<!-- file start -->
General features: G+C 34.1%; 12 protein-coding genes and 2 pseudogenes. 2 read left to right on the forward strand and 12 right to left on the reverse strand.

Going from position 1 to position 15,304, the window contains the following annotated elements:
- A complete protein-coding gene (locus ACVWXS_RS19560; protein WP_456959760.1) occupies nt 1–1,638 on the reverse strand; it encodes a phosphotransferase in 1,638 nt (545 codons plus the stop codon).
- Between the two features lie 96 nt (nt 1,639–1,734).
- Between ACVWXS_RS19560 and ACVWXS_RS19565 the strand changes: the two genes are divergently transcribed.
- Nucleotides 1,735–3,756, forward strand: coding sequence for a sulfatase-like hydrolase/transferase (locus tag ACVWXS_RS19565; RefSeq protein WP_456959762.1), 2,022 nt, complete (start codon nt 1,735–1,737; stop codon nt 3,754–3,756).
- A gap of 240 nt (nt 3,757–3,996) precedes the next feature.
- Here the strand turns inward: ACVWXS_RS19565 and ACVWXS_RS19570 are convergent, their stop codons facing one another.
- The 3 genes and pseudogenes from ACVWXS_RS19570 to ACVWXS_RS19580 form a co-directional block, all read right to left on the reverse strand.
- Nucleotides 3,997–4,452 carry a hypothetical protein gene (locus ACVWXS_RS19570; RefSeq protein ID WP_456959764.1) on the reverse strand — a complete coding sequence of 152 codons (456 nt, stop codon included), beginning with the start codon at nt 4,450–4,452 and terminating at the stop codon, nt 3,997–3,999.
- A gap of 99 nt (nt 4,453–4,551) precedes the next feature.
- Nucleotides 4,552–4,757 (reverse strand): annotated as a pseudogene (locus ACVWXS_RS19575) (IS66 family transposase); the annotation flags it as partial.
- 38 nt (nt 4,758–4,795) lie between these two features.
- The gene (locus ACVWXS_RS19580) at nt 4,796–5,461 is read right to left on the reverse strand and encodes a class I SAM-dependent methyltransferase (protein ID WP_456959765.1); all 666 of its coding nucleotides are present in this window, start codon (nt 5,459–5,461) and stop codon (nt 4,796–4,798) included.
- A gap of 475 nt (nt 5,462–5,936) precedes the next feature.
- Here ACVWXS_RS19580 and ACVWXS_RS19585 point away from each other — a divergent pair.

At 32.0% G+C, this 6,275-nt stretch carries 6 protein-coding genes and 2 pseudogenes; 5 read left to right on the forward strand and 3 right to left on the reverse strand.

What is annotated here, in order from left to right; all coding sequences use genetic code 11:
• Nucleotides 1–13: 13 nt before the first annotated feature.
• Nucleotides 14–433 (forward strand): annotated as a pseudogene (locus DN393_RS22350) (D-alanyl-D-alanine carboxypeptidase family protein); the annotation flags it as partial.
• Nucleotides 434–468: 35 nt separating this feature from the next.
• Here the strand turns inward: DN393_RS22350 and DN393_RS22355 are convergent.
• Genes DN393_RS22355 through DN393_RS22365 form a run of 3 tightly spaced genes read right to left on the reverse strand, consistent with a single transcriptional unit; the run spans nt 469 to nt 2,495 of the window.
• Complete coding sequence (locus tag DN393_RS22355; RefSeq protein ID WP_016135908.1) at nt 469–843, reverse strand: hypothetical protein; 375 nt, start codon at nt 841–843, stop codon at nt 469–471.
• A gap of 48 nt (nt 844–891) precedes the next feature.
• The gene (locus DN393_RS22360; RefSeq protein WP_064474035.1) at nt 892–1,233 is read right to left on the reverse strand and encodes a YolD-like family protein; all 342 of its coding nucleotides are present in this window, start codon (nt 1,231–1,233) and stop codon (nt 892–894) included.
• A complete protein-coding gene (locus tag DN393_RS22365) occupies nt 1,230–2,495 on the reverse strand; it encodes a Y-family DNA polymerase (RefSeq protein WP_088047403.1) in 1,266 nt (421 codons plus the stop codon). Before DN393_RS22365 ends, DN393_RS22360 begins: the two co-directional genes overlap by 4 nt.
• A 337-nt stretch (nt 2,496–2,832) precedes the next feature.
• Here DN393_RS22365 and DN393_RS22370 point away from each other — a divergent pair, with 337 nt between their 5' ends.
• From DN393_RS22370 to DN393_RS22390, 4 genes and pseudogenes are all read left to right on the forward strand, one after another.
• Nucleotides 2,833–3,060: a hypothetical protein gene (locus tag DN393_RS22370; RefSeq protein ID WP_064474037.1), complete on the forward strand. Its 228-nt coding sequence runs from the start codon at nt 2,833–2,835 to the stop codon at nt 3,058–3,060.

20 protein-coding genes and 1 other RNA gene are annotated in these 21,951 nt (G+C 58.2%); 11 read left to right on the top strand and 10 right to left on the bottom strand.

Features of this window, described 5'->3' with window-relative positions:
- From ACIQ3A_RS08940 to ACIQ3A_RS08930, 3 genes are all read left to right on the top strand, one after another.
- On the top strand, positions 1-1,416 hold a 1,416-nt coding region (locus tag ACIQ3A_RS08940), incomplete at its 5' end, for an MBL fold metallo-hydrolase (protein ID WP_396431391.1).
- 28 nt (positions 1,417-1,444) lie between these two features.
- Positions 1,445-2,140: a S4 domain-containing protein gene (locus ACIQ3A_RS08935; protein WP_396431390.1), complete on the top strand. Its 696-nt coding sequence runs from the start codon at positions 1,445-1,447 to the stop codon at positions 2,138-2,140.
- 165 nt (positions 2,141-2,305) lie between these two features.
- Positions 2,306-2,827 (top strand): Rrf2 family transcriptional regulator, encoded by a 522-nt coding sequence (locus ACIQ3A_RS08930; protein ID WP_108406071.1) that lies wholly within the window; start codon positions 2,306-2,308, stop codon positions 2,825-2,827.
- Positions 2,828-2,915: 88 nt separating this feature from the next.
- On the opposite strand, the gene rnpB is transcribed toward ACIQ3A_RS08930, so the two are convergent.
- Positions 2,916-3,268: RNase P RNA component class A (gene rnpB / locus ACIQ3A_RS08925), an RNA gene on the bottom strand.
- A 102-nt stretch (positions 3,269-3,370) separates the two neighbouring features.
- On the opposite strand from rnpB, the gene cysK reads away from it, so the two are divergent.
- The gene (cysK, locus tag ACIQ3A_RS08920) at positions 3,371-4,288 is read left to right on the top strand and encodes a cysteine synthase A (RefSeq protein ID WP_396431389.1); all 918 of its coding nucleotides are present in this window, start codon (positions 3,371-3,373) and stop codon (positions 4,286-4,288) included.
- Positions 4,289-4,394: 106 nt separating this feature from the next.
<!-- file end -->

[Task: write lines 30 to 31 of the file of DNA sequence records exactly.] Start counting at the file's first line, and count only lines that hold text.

• From DN393_RS22370 to DN393_RS22390, 4 genes and pseudogenes are all read left to right on the forward strand, one after another.
• Nucleotides 2,833–3,060: a hypothetical protein gene (locus tag DN393_RS22370; RefSeq protein ID WP_064474037.1), complete on the forward strand. Its 228-nt coding sequence runs from the start codon at nt 2,833–2,835 to the stop codon at nt 3,058–3,060.